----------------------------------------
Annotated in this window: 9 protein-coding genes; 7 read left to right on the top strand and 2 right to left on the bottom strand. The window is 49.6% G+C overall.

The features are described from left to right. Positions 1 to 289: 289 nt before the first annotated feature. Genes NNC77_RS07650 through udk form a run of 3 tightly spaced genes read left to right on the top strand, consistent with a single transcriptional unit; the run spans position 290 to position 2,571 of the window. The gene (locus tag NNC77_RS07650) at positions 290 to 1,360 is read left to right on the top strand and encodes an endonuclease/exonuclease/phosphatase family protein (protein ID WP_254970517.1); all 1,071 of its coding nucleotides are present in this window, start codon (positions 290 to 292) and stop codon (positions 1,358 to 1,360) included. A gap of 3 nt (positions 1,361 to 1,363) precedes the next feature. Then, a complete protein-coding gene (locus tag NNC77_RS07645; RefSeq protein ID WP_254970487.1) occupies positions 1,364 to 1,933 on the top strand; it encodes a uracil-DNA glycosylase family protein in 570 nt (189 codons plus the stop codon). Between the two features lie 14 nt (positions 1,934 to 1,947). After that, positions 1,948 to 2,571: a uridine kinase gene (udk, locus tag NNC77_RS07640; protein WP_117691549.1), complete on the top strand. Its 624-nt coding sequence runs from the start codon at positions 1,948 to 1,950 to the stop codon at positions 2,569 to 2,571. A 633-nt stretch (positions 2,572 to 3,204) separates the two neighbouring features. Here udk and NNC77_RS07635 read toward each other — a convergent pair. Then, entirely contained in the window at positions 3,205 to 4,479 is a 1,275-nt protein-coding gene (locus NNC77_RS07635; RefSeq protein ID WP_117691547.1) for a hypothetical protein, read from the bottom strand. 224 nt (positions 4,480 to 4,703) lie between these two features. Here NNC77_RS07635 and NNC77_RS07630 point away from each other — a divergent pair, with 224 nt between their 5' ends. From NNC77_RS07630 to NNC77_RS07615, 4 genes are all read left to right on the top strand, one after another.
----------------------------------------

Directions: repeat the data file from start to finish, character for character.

Annotated in this window: 9 protein-coding genes; 7 read left to right on the top strand and 2 right to left on the bottom strand. The window is 49.6% G+C overall.

The features are described from left to right. Positions 1 to 289: 289 nt before the first annotated feature. Genes NNC77_RS07650 through udk form a run of 3 tightly spaced genes read left to right on the top strand, consistent with a single transcriptional unit; the run spans position 290 to position 2,571 of the window. The gene (locus tag NNC77_RS07650) at positions 290 to 1,360 is read left to right on the top strand and encodes an endonuclease/exonuclease/phosphatase family protein (protein ID WP_254970517.1); all 1,071 of its coding nucleotides are present in this window, start codon (positions 290 to 292) and stop codon (positions 1,358 to 1,360) included. A gap of 3 nt (positions 1,361 to 1,363) precedes the next feature. Then, a complete protein-coding gene (locus tag NNC77_RS07645; RefSeq protein ID WP_254970487.1) occupies positions 1,364 to 1,933 on the top strand; it encodes a uracil-DNA glycosylase family protein in 570 nt (189 codons plus the stop codon). Between the two features lie 14 nt (positions 1,934 to 1,947). After that, positions 1,948 to 2,571: a uridine kinase gene (udk, locus tag NNC77_RS07640; protein WP_117691549.1), complete on the top strand. Its 624-nt coding sequence runs from the start codon at positions 1,948 to 1,950 to the stop codon at positions 2,569 to 2,571. A 633-nt stretch (positions 2,572 to 3,204) separates the two neighbouring features. Here udk and NNC77_RS07635 read toward each other — a convergent pair. Then, entirely contained in the window at positions 3,205 to 4,479 is a 1,275-nt protein-coding gene (locus NNC77_RS07635; RefSeq protein ID WP_117691547.1) for a hypothetical protein, read from the bottom strand. 224 nt (positions 4,480 to 4,703) lie between these two features. Here NNC77_RS07635 and NNC77_RS07630 point away from each other — a divergent pair, with 224 nt between their 5' ends. From NNC77_RS07630 to NNC77_RS07615, 4 genes are all read left to right on the top strand, one after another.